Reading Plans based on X-refs

Moving here from request of @sbmikucki in How does Relight fit into your daily study?
I like the M’Cheyne reading plan, but there are times when the passages could line up better. Rather than going through trying to line up passages, perhaps there is a way to make connections between passages via concentrations of cross references. If there was a way where Relight envisions the entire network, and then you apply rules to it (whole pericopes or chapters, a certain average length per day, NT and OT every day, or NT, OT, and Wisdom every day) it could spit out a reading plan that would reinforce itself well. It wouldn’t be perfect, but could be useful.

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That’s a really interesting idea. In the past I’ve really liked the sort of “accidental harmony” on some days with the Navigators’ Discipleship Journal plan (4 readings daily from history, wisdom, gospels, epistles) or the 5-day reading plan I currently do (OT, Psalms, NT), but it would be cool to figure out if some of that harmony could be intentional.

I think some of the serendipity of readings coinciding with one another or with your life/circumstances is probably more about God’s plan than specifically making it happen with computers, but I’m still really curious what the result might be.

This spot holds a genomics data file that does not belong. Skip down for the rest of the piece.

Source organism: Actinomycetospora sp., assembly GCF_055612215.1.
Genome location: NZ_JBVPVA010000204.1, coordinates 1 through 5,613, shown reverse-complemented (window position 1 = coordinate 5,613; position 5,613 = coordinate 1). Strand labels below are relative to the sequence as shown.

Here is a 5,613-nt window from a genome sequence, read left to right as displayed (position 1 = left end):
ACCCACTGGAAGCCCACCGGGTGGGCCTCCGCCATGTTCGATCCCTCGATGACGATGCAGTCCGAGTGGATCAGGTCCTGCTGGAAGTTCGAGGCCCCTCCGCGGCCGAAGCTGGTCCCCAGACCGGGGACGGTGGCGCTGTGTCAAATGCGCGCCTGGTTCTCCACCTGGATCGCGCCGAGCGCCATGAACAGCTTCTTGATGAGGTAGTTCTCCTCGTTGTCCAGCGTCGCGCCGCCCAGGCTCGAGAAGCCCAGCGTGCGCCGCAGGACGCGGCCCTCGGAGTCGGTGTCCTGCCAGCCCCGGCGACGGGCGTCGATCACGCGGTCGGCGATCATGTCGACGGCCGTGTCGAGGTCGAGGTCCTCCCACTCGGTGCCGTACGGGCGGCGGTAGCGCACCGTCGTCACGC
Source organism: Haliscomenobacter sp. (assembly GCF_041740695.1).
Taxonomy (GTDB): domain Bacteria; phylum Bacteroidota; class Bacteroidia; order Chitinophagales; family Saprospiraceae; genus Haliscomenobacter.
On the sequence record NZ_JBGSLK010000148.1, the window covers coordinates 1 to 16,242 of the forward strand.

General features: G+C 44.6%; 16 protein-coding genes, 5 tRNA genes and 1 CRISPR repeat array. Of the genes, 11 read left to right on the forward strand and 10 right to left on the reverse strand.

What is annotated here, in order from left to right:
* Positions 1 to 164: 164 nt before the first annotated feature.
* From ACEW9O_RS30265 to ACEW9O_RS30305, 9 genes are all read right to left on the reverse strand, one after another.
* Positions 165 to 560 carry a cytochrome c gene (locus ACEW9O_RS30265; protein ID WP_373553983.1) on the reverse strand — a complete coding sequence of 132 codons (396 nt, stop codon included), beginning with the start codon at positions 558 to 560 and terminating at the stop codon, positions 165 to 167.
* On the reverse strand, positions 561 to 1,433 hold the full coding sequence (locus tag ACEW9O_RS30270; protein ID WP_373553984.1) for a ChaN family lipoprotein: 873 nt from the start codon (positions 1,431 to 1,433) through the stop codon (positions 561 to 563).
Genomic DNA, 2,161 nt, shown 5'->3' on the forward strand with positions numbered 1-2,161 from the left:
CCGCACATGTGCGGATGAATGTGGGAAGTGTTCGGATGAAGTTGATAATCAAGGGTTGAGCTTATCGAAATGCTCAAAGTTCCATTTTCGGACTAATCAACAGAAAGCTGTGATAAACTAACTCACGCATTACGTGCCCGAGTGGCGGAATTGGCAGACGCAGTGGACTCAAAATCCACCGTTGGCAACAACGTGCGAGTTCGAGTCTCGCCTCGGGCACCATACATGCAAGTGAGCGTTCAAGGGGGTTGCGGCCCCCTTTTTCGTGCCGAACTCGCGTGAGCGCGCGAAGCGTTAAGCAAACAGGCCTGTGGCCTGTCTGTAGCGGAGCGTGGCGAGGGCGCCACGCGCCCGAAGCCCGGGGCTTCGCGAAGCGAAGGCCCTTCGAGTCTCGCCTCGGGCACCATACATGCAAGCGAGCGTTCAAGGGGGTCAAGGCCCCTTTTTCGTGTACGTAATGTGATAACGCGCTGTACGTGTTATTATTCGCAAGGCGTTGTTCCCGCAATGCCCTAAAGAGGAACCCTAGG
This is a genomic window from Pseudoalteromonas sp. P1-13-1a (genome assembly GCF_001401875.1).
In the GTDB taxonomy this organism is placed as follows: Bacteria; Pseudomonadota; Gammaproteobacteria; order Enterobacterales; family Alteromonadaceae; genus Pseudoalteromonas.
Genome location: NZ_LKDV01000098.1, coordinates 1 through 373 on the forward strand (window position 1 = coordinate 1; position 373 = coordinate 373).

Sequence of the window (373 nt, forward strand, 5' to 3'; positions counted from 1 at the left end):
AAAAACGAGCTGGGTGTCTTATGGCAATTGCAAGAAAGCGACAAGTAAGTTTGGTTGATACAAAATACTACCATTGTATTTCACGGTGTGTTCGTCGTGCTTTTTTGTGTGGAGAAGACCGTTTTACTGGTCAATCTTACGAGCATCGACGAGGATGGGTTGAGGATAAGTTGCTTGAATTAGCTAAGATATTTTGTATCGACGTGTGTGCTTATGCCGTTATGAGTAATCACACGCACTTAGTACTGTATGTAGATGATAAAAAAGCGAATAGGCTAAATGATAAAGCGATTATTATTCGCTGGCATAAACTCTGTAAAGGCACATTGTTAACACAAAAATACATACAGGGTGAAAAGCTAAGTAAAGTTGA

Honestly, I’ve always wanted to try Professor Grant Horner’s Bible Reading Plan, but I’ve been intimidated by the commitment to 10 chapters per day. It has ten different bookmarks you use each day to read a chapter from each of ten lists of books. When you get to the end of the list of books for a particular bookmark, you start again, and no bookmark indicates a section with the same number of chapters as another, so the 10 chapters you’re reading each day will never be precisely the same list. The opportunities for accidental harmonization are tremendous! If I had time or a definite plan of how I’d do it, I’d have written this option into my personal Bible-reading podcast software years ago.